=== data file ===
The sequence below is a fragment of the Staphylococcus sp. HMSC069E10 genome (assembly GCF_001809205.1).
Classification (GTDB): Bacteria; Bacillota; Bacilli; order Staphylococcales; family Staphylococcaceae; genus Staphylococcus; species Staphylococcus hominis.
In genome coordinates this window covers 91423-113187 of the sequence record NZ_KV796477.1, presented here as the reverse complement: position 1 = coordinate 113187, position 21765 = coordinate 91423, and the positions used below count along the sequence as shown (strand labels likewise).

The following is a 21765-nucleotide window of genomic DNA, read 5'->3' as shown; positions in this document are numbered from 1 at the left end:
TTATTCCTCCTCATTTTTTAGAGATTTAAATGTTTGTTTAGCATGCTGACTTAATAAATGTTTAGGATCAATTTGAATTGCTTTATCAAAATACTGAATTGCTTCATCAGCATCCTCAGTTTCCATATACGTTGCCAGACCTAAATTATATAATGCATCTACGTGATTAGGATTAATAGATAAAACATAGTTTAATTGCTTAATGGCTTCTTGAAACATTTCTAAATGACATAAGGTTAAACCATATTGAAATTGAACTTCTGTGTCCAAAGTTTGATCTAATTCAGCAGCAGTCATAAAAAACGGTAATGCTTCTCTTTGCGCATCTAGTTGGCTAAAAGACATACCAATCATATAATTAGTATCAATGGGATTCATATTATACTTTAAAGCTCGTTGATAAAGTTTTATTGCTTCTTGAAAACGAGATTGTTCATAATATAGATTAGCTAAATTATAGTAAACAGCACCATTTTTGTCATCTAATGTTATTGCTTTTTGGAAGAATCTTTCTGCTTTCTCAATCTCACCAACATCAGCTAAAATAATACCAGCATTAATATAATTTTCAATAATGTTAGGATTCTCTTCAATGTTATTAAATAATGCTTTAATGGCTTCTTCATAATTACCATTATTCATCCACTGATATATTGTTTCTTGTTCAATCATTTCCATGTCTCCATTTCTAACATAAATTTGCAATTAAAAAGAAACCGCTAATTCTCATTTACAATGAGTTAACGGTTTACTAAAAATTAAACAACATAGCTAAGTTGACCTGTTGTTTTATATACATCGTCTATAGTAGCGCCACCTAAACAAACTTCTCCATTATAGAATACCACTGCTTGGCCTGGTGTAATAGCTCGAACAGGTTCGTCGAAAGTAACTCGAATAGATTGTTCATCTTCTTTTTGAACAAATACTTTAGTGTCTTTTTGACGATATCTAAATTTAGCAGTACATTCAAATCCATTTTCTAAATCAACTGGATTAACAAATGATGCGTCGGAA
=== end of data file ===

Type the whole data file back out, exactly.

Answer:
The sequence below is a fragment of the Staphylococcus sp. HMSC069E10 genome (assembly GCF_001809205.1).
Classification (GTDB): Bacteria; Bacillota; Bacilli; order Staphylococcales; family Staphylococcaceae; genus Staphylococcus; species Staphylococcus hominis.
In genome coordinates this window covers 91423-113187 of the sequence record NZ_KV796477.1, presented here as the reverse complement: position 1 = coordinate 113187, position 21765 = coordinate 91423, and the positions used below count along the sequence as shown (strand labels likewise).

The following is a 21765-nucleotide window of genomic DNA, read 5'->3' as shown; positions in this document are numbered from 1 at the left end:
TTATTCCTCCTCATTTTTTAGAGATTTAAATGTTTGTTTAGCATGCTGACTTAATAAATGTTTAGGATCAATTTGAATTGCTTTATCAAAATACTGAATTGCTTCATCAGCATCCTCAGTTTCCATATACGTTGCCAGACCTAAATTATATAATGCATCTACGTGATTAGGATTAATAGATAAAACATAGTTTAATTGCTTAATGGCTTCTTGAAACATTTCTAAATGACATAAGGTTAAACCATATTGAAATTGAACTTCTGTGTCCAAAGTTTGATCTAATTCAGCAGCAGTCATAAAAAACGGTAATGCTTCTCTTTGCGCATCTAGTTGGCTAAAAGACATACCAATCATATAATTAGTATCAATGGGATTCATATTATACTTTAAAGCTCGTTGATAAAGTTTTATTGCTTCTTGAAAACGAGATTGTTCATAATATAGATTAGCTAAATTATAGTAAACAGCACCATTTTTGTCATCTAATGTTATTGCTTTTTGGAAGAATCTTTCTGCTTTCTCAATCTCACCAACATCAGCTAAAATAATACCAGCATTAATATAATTTTCAATAATGTTAGGATTCTCTTCAATGTTATTAAATAATGCTTTAATGGCTTCTTCATAATTACCATTATTCATCCACTGATATATTGTTTCTTGTTCAATCATTTCCATGTCTCCATTTCTAACATAAATTTGCAATTAAAAAGAAACCGCTAATTCTCATTTACAATGAGTTAACGGTTTACTAAAAATTAAACAACATAGCTAAGTTGACCTGTTGTTTTATATACATCGTCTATAGTAGCGCCACCTAAACAAACTTCTCCATTATAGAATACCACTGCTTGGCCTGGTGTAATAGCTCGAACAGGTTCGTCGAAAGTAACTCGAATAGATTGTTCATCTTCTTTTTGAACAAATACTTTAGTGTCTTTTTGACGATATCTAAATTTAGCAGTACATTCAAATCCATTTTCTAAATCAACTGGATTAACAAATGATGCGTCGGAA